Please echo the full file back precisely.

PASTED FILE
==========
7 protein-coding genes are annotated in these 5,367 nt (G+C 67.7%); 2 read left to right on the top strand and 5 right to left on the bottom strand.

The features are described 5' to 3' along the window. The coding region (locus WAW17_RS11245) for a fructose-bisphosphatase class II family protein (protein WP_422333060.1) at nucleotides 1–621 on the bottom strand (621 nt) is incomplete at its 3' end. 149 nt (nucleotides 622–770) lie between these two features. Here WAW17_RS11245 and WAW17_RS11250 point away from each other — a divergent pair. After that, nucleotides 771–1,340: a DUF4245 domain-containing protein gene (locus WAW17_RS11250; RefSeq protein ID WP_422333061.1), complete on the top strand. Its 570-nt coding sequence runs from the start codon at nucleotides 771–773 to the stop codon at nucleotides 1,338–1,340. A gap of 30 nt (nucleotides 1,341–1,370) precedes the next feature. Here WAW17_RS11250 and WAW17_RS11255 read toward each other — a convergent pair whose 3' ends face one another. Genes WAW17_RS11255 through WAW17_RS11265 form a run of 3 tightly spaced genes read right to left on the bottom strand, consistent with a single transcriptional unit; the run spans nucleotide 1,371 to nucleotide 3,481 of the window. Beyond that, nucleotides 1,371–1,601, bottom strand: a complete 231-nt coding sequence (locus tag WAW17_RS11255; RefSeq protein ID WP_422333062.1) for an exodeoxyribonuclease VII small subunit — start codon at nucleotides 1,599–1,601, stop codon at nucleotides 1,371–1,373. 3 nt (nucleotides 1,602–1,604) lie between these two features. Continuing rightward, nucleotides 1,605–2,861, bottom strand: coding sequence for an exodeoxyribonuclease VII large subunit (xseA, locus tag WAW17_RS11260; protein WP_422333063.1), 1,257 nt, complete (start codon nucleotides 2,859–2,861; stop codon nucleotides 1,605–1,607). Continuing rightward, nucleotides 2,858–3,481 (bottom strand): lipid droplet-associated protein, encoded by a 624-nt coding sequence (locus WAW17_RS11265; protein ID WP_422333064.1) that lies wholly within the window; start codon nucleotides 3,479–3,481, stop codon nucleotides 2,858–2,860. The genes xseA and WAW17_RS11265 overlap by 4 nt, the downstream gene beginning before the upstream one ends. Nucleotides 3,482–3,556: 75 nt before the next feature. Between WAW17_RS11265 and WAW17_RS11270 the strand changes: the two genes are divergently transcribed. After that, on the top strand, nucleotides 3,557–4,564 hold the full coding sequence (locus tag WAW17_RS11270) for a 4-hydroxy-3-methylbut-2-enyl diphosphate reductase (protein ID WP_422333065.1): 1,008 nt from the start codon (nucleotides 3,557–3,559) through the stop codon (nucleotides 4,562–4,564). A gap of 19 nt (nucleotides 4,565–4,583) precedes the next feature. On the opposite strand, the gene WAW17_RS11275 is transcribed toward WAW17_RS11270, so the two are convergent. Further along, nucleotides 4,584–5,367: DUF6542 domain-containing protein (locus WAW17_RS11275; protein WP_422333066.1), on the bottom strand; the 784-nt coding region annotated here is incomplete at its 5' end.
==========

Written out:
7 protein-coding genes are annotated in these 5,367 nt (G+C 67.7%); 2 read left to right on the top strand and 5 right to left on the bottom strand.

The features are described 5' to 3' along the window. The coding region (locus WAW17_RS11245) for a fructose-bisphosphatase class II family protein (protein WP_422333060.1) at nucleotides 1–621 on the bottom strand (621 nt) is incomplete at its 3' end. 149 nt (nucleotides 622–770) lie between these two features. Here WAW17_RS11245 and WAW17_RS11250 point away from each other — a divergent pair. After that, nucleotides 771–1,340: a DUF4245 domain-containing protein gene (locus WAW17_RS11250; RefSeq protein ID WP_422333061.1), complete on the top strand. Its 570-nt coding sequence runs from the start codon at nucleotides 771–773 to the stop codon at nucleotides 1,338–1,340. A gap of 30 nt (nucleotides 1,341–1,370) precedes the next feature. Here WAW17_RS11250 and WAW17_RS11255 read toward each other — a convergent pair whose 3' ends face one another. Genes WAW17_RS11255 through WAW17_RS11265 form a run of 3 tightly spaced genes read right to left on the bottom strand, consistent with a single transcriptional unit; the run spans nucleotide 1,371 to nucleotide 3,481 of the window. Beyond that, nucleotides 1,371–1,601, bottom strand: a complete 231-nt coding sequence (locus tag WAW17_RS11255; RefSeq protein ID WP_422333062.1) for an exodeoxyribonuclease VII small subunit — start codon at nucleotides 1,599–1,601, stop codon at nucleotides 1,371–1,373. 3 nt (nucleotides 1,602–1,604) lie between these two features. Continuing rightward, nucleotides 1,605–2,861, bottom strand: coding sequence for an exodeoxyribonuclease VII large subunit (xseA, locus tag WAW17_RS11260; protein WP_422333063.1), 1,257 nt, complete (start codon nucleotides 2,859–2,861; stop codon nucleotides 1,605–1,607). Continuing rightward, nucleotides 2,858–3,481 (bottom strand): lipid droplet-associated protein, encoded by a 624-nt coding sequence (locus WAW17_RS11265; protein ID WP_422333064.1) that lies wholly within the window; start codon nucleotides 3,479–3,481, stop codon nucleotides 2,858–2,860. The genes xseA and WAW17_RS11265 overlap by 4 nt, the downstream gene beginning before the upstream one ends. Nucleotides 3,482–3,556: 75 nt before the next feature. Between WAW17_RS11265 and WAW17_RS11270 the strand changes: the two genes are divergently transcribed. After that, on the top strand, nucleotides 3,557–4,564 hold the full coding sequence (locus tag WAW17_RS11270) for a 4-hydroxy-3-methylbut-2-enyl diphosphate reductase (protein ID WP_422333065.1): 1,008 nt from the start codon (nucleotides 3,557–3,559) through the stop codon (nucleotides 4,562–4,564). A gap of 19 nt (nucleotides 4,565–4,583) precedes the next feature. On the opposite strand, the gene WAW17_RS11275 is transcribed toward WAW17_RS11270, so the two are convergent. Further along, nucleotides 4,584–5,367: DUF6542 domain-containing protein (locus WAW17_RS11275; protein WP_422333066.1), on the bottom strand; the 784-nt coding region annotated here is incomplete at its 5' end.